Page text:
You know the saying, “Practice makes perfect.” So it goes with testing disaster recovery plans. Companies that regularly test their plans, making necessary adjustments based on feedback, are in a much better position to get through extreme weather, hardware failures, human error, cyberattacks, and other types of IT disasters.
However, not enough businesses test their plans (or they don’t test often enough). In fact, one study shows that 23 percent of companies don’t test at all due to reasons such as plan complexity and a lack of time and resources. If this sounds like your company, find a way to address these issues or you may lose revenue or even go out of business. Here are a few tips for your disaster recovery testing.
Determine the scope
Your managed services provider, if you have one, can help you figure out the scope of your testing. If your business is small, it may be that spinning up virtual machines locally or in the cloud is sufficient for some rounds of testing. If the business is larger, testing may entail unplugging a server or intentionally causing downtime in some other way.
Consider factors such as the time and resource needs of testing plus any disruption that testing would cause your customers and how much disruption they could tolerate.
Design each DR test with a goal and figure out the results you expect. Who is involved, and what exactly is being tested? Consider other questions such as the date of your last DR test and any IT changes since then that may require updates to the plan before testing takes place.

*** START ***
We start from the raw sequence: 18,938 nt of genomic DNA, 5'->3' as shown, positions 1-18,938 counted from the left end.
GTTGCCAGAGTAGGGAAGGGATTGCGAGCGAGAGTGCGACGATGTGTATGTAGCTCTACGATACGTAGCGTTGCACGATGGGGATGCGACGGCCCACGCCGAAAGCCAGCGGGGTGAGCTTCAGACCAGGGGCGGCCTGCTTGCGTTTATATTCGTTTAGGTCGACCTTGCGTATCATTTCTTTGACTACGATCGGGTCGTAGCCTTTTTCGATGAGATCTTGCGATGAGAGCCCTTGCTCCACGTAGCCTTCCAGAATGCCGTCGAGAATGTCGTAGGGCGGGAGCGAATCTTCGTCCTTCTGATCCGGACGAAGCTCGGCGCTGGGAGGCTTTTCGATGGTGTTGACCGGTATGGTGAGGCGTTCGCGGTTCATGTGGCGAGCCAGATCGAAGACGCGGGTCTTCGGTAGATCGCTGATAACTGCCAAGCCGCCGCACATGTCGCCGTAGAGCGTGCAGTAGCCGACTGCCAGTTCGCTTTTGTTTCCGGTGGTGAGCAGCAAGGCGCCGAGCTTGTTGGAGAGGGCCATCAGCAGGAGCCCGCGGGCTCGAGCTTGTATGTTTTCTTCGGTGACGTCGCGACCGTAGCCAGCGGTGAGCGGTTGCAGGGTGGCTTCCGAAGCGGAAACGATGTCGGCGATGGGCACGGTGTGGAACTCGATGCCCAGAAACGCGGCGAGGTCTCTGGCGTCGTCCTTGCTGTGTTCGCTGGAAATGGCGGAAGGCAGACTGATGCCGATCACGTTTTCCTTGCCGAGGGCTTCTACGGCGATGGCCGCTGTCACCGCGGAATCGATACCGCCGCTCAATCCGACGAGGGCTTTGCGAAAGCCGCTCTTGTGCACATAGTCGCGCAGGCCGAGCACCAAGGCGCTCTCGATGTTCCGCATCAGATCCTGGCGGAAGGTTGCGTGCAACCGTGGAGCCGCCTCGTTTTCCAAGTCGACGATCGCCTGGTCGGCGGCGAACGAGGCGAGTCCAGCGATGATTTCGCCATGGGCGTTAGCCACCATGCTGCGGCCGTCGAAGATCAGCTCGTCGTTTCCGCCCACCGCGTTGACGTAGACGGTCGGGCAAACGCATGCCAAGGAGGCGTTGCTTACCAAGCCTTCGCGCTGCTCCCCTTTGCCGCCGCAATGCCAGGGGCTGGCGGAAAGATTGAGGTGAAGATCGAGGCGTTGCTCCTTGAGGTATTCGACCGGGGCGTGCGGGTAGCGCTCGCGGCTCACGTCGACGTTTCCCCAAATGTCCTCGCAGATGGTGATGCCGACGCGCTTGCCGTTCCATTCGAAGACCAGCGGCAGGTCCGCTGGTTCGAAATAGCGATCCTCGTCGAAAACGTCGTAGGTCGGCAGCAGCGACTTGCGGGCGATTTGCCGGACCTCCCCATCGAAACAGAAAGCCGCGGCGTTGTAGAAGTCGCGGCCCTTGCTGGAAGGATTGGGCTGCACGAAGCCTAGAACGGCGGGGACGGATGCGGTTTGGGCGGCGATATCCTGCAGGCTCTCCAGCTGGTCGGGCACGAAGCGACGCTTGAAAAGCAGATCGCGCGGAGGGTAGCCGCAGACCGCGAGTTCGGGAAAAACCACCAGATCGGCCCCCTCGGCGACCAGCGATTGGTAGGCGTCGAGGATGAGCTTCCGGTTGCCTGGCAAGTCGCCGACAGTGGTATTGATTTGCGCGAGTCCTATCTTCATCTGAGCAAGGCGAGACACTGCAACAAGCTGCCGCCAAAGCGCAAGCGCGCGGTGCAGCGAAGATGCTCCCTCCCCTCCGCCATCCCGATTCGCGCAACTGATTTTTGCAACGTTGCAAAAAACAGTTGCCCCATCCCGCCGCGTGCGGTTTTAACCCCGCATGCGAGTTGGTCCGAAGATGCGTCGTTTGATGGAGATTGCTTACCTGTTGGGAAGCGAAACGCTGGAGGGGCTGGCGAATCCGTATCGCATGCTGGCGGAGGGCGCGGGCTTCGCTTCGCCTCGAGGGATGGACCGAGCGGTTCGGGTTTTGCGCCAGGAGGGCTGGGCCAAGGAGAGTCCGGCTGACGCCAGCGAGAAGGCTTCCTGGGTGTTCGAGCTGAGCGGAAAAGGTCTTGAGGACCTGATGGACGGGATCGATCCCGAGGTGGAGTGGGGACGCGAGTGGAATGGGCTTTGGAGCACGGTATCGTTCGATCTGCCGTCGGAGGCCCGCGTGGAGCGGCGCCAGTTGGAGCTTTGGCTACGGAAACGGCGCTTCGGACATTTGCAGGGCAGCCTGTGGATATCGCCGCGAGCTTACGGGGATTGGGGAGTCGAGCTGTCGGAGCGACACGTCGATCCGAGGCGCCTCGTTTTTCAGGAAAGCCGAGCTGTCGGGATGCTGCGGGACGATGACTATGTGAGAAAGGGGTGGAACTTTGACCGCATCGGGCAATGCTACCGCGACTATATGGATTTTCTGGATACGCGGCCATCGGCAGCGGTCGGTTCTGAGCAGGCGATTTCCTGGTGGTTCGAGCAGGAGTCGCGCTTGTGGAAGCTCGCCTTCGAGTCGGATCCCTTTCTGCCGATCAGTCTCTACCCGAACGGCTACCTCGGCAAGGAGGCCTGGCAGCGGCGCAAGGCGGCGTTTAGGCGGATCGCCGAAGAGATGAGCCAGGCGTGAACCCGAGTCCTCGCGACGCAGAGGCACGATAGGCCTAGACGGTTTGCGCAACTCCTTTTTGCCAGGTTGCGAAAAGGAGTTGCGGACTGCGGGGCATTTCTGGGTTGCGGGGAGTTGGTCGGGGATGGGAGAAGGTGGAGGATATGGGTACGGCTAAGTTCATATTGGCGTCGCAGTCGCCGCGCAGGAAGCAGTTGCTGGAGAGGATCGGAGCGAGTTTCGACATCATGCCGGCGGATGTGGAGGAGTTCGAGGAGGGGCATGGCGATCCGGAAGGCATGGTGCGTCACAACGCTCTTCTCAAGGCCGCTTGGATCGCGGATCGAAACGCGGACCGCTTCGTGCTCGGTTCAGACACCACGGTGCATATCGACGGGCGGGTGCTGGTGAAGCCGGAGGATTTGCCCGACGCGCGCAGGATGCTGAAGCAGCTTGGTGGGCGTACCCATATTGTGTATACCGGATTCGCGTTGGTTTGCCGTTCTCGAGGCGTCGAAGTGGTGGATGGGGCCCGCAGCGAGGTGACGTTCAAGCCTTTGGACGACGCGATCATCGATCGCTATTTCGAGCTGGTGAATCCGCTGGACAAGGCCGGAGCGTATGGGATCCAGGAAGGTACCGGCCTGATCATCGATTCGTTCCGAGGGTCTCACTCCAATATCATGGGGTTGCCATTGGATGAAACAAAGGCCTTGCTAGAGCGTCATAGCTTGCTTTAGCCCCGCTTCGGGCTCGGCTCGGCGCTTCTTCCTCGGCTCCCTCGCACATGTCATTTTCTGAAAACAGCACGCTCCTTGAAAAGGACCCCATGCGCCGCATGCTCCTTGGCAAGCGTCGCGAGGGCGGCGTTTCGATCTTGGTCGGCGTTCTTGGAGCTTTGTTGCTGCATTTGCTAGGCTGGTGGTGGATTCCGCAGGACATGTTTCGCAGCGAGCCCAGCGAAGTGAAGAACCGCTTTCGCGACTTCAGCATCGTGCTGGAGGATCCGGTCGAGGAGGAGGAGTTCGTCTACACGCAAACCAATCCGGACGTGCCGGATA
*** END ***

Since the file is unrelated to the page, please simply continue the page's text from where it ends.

Document the process
There’s little point in running DR tests if no one documents the processes or acts on feedback to make adjustments. Designate one person in the business to observe and document the test.
Point person tasks
- Record how long each step takes
- Record any missing steps not already documented for restoration, data recovery, and emergency communications
- Record any unexpected failures in detail
- Record the human performance of your team
To expand on the latter point, how did your employees do when faced with a bewildering turn of events? Were there parts of the DR plan that remained unclear to some employees or that caused them undue angst? Did internal or external communications fall through due to human error?
Your testing may have gone well—even perfectly. If so, congratulations. Otherwise, act on the feedback you receive to make any necessary changes.
For instance, maybe several of your employees need a better understanding of their role in DR, and they need to be trained. Perhaps your systems take unacceptably long to get back online—why? How can you shorten that time frame?
At the bare minimum, test your plan once a year. Even better, practice it once every quarter (four times a year). Testing every month or every week may even make sense depending on the size of your company, the IT infrastructure, regulatory requirements, and how reliant your company is on IT.
You can test different elements each time with a full-scale run once a year. Remember, a disaster doesn’t have to be a full-blown act of God to make an impact. Downtime a few times a year due to internet outages can erode client confidence over time and result in clients leaving.
It can also be a good idea to run a DR test when new people step into roles. For instance, if your lead IT employee leaves and someone new steps in, don’t wait too long before doing DR testing with this new person. Otherwise, your business could be vulnerable if disaster does strike.
For guidance putting all this information to good use in your own disaster recovery plan, get in touch with one of our business continuity professionals at ISG Technology.